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Zimbabwe's New President Mnangagwa Swears in Cabinet


Cabinet Ministers are sworn in at State House in Harare, Zimbabwe, Dec. 4, 2017.

Zimbabwe's new president, Emmerson Mnangagwa, has sworn in his Cabinet. He immediately called for unity as his government attends to the broken economy.

It is the first time in Zimbabwe’s 37-year history the oath is not being led by Robert Mugabe.

Zimbabwean President Emmerson Mnangagwa officiates at the swearing in ceremony for his cabinet at State House in Harare, Dec. 4, 2017.
Zimbabwean President Emmerson Mnangagwa officiates at the swearing in ceremony for his cabinet at State House in Harare, Dec. 4, 2017.

The 75-year-old Mnangagwa answered some questions following the ceremony.

“The new Cabinet is just to finish the term of the former president [Robert Mugabe] which is a period of six to seven months. It has been hectic and I believe that my team will withstand the challenge. I want them [Zimbabweans] united, we must grow our economy,” he said.

Mnangagwa took power last month in a military-led coup after the 93-year-old Mugabe fired him as vice president.

Members of Zimbabwe’s Cabinet took the oath of office, Dec. 04, 2017, to work under new President Emmerson Mnangagwa (2nd left).
Members of Zimbabwe’s Cabinet took the oath of office, Dec. 04, 2017, to work under new President Emmerson Mnangagwa (2nd left).

The new president has not indicated if he will seek a fresh term in elections expected by middle of next year.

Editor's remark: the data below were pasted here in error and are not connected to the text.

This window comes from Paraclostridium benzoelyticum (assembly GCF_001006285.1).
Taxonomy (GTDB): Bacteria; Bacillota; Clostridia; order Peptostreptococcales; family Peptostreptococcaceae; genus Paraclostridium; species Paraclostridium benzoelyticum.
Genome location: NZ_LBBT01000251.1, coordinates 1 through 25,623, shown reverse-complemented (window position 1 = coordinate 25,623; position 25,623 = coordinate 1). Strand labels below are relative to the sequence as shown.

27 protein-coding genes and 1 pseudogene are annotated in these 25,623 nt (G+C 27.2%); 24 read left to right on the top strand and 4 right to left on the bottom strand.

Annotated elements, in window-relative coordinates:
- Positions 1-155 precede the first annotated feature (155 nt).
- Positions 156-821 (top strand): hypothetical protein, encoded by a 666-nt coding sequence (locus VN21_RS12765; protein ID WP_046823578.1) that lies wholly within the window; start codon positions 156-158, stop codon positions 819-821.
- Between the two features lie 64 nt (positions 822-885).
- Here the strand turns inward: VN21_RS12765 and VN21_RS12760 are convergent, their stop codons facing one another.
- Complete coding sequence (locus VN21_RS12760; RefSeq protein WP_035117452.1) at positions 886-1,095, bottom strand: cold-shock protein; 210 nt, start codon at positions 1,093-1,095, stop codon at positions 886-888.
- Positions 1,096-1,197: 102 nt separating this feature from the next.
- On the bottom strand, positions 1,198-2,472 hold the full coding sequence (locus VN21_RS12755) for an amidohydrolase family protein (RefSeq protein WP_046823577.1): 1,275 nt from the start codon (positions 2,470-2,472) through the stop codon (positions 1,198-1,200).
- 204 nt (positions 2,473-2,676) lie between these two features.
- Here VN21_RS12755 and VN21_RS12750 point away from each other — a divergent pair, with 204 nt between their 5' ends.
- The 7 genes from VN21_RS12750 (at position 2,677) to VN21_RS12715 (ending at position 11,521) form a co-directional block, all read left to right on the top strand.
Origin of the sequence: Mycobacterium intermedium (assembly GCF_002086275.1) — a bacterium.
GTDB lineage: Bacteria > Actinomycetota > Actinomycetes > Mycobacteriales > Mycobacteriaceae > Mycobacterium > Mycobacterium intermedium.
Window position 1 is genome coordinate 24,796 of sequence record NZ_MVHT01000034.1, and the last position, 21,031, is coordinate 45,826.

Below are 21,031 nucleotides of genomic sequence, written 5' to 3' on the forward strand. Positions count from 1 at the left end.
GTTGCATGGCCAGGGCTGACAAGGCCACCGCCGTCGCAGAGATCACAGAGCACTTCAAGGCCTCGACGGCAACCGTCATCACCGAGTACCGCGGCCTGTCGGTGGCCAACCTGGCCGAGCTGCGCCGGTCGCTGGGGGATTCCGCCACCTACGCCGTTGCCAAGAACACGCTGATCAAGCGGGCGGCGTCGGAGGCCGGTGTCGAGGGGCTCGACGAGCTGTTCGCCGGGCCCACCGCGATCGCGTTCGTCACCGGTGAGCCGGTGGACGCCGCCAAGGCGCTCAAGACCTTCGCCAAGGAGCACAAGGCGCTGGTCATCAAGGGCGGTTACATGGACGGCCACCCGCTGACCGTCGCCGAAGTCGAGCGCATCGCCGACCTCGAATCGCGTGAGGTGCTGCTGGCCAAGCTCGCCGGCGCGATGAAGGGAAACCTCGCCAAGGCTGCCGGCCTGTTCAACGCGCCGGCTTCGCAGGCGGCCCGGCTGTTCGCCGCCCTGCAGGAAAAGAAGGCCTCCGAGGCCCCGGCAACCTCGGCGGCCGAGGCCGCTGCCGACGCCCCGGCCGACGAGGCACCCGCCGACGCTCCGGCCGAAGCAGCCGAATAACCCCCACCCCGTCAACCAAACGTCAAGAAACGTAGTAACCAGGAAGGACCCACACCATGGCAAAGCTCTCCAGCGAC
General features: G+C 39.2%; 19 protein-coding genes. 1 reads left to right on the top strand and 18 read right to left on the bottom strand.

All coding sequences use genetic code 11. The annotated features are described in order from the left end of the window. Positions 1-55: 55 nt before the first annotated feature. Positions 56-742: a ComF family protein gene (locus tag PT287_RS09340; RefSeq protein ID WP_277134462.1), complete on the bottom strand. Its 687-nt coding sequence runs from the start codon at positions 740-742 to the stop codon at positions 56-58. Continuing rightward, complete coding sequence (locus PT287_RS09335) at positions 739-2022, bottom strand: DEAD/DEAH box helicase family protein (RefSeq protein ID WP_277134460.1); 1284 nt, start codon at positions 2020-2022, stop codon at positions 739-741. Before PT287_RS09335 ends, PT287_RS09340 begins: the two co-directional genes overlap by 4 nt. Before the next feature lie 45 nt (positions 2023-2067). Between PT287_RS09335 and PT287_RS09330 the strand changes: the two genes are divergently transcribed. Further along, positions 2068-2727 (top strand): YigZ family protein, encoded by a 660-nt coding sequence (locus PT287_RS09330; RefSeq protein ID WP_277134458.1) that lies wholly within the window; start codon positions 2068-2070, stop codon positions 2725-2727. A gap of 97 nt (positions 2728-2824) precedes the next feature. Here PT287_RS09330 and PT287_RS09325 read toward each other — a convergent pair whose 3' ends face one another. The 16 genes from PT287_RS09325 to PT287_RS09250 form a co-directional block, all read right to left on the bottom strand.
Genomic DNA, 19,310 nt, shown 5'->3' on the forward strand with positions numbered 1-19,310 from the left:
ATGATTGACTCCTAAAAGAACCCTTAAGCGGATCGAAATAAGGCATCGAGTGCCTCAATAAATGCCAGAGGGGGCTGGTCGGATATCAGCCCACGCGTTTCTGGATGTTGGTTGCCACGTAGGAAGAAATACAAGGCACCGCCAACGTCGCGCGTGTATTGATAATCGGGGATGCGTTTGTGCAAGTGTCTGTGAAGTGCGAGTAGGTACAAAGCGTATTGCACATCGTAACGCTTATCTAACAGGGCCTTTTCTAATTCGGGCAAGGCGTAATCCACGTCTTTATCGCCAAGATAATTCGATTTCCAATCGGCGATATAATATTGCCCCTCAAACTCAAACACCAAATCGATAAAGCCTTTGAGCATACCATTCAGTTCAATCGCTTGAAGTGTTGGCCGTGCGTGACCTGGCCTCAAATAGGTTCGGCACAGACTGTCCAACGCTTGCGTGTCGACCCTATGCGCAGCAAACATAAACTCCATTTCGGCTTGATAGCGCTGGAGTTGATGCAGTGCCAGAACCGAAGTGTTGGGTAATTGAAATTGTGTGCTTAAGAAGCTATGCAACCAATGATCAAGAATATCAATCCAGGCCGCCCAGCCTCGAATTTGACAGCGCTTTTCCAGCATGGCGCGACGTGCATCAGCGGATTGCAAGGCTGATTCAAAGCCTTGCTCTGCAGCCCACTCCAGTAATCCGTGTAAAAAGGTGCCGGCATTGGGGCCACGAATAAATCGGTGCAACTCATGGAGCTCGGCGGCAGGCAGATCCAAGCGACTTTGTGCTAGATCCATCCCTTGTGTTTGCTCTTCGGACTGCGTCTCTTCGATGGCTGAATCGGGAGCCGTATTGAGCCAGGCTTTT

A few meters from the State House, street vendor Vengai Muhwahwa commented about the new Cabinet.

With Zimbabwe's unemployment rate estimated to be as high as 85 percent, informal trading has become the order of day in the country, but even the street vendors are struggling. They have occupied almost all free space in Harare's streets.
With Zimbabwe's unemployment rate estimated to be as high as 85 percent, informal trading has become the order of day in the country, but even the street vendors are struggling. They have occupied almost all free space in Harare's streets.

He said he hopes the government addresses the problem of cash shortages at banks instead of relying on plastic money, and he said it must create jobs. He said street vendors want to be chased by employers so that we get off the streets.”

Next to him is another street vendor, Silas Mawera.

He said the composition of the new Cabinet is OK, and Zimbaweans are expecting it to quickly address the economy so vendors do not have to remain in the streets.

A vendor sells dolls at an intersection of Harare's streets, Oct. 2017.
A vendor sells dolls at an intersection of Harare's streets, Oct. 2017.

Besides attending to the economy, Zimbabwe’s new president must unite his own ZANU-PF party, which was divided for years over who should succeed Mugabe.

Many party members backed Mnangagwa, but others supported Mugabe's wife Grace. The Mugabes have been granted immunity from prosecution and remain in Zimbabwe, living as private citizens.

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